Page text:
BWW Review: Whether Jazzy or Bluesy, Catherine Russell & Her Sextet Offer Audiences Enthralling Performances of Iconic Music at Birdland
"If they wrote'm like that today," Catherine Russell sighs after a particularly saucy number during her show last night at Birdland, "I wouldn't have to go back 90 years." A Russell show is like actually being there then--primarily from the early 1900s through the 1940s. Which is not to say the artist sacrifices her own, original phrasing for imitation, but rather that feelings evoked by stylish arrangements and spot-on attitude transport us. She offers her audiences vivid authenticity, musical backbone. I'm frequently a part of that audience, not only as a journalist, but also an unabashed fan.
Russell's top flight sextet (wearing suit jackets, bless'm) is comprised of some of the best in the business: Matt Munistieri-MD, guitar/banjo, Mark Shane-piano, Tal Ronen-bass, Mark McLean-drums, Jon-Erik Kelso-trumpet, Evan Arntzen-reeds. That the band was clearly having a swell time made the evening even more infectious. Mutual respect and appreciation are palpable.
We begin with 1930's "Them There Eyes" (Maceo Pinkard/Doris Tauber/ William Tracey). Phrases are short and tight. By second verse, the vocalist strays from a well-trod path, creating her own stop/start interpretation. Kelso zigzags. His cheeks, unlike that of musicians like Dizzy Gillespie, don't fill with air. Only a pocket holds enough for all that power. Arntzen stays smooth--one note tailgating the next; Russell embroiders.
"In The Dark" (Lil Green): In the dark, it's just you and I/There's not a sound and there's not one sigh/Just the beat of my poor heart/In the dark . . . conjures the kind of slow dancing where couples barely move. Russell's eyebrows rise as if signaling and the next verse revs up. "Yeah, baby" arrives in six syllables as she kneads the lyric. Munistieri bends his knees and furrows his brow-guitar is sinuous "Slow dancing is not overrated," the performer wisely comments.
Also enthralling is Billie Holiday's low octave "You're My Thrill." Arntzen's sax is dusky. Russell draws out and releases her "s" like smoke rings that dissolve in air. She suddenly seems heavy-lidded. Shane's piano yearns. Never has the song so reflected pleasure/pain. "This is the kind of tune I gotta just stop what I'm doin' and I love when that happens," she muses. Russell's father, musician, songwriter, arranger, band leader, Luis Russell, eventually became the Musical Director for Louis Armstrong. Not for nothing does Catherine have these sounds in her blood. Many of the vocalist's shows offer a sampling of his oeuvre. Tonight we hear "Goin' To Town" with staccato lyrics eliciting sparks. Russell moves like nobody's business.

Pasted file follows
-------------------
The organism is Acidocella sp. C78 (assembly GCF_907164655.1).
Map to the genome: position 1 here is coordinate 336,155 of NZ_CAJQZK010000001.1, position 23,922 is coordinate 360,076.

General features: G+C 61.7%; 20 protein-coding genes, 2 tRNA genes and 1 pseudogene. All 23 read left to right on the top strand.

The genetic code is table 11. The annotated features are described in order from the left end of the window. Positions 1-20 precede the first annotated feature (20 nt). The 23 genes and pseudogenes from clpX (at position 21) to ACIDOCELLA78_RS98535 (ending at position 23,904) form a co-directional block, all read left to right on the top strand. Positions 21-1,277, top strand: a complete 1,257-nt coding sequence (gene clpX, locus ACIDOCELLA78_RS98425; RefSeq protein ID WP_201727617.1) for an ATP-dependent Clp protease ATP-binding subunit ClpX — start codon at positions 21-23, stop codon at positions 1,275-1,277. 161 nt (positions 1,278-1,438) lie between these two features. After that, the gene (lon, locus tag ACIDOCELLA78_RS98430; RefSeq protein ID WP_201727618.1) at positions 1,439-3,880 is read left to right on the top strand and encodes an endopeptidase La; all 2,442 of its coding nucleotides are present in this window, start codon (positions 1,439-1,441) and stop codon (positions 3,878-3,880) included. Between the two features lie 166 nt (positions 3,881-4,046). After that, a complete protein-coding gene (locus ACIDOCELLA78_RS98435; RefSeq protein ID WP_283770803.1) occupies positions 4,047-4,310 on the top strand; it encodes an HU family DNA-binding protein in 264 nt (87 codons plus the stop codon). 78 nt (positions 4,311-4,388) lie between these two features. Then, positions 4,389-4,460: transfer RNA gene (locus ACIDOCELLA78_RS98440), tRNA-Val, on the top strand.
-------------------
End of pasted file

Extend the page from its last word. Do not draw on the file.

As music courses through her, we share the performer's personal experience. Kelso and Arntzen seem to be playing billiards--each solo is a shot sending out tangents to which the other responds. Munistieri contributes punchy banjo. This is some party! Later, we hear the terrific "Lucille," written for Armstrong's wife. A sincere, honey-cured vocal is twirled and dipped. Horns echo sentiments.
On the gleefully sassy side are "You Got the Right Key, but the Wrong Keyhole," recorded by Virginia Liston in the 1920s, wherein a fed up woman changes the house locks, declaring to her frustrated man: You've got the right key. But the wrong keyhole . . . and the sultry, winking "Aged and Mellow" (Esther Phillips): I've got a strange philosophy/Nothing here appeals to me/I like my men like I like my whiskey/Mmm, aged and mellow! . . . In the first, Russell looks distinctly like the Cheshire Cat and boy, do you believe those lyrics. Arntzen's clarinet seems to echo-you hear what I say?! During the second, she's provocative, tickled. We imagine what she's imagining. Shane's piano offers a terrific solo, kind of down on its haunches innuendo.
Irving Berlin's "Harlem On My Mind" describes a jaded mistress who regrets having traded uptown roots for a life on the duller Park Avenue. Suddenly rolling her 'r's Russell sings, My lips begin to whisper "Mon Cheri"/But my heart keeps singing "Hi-de-ho" . . . We envision her dragging a white fur, letting it drop with a shrug. The arrangement is richly textured. It's as if music eddies around us, encompassing the club. 'Affecting.
Catherine Russell reclaims eras of iconic musicianship and direct expression. She can sing haute swing, backdoor suggestion, potent distress, uninhibited shindig . . . Standards are high, arrangements meaty, performance slam-dunk savvy. Go. Have a great time.
Catherine Russell and Her Sextet continues at Birdland with 8:30 and 11 pm shows from December 16-19. Birdland, 315 West 44th St, New York, NY, 10036. http://birdlandjazz.com/
Photos by Lou Montesano/Still Rock Photography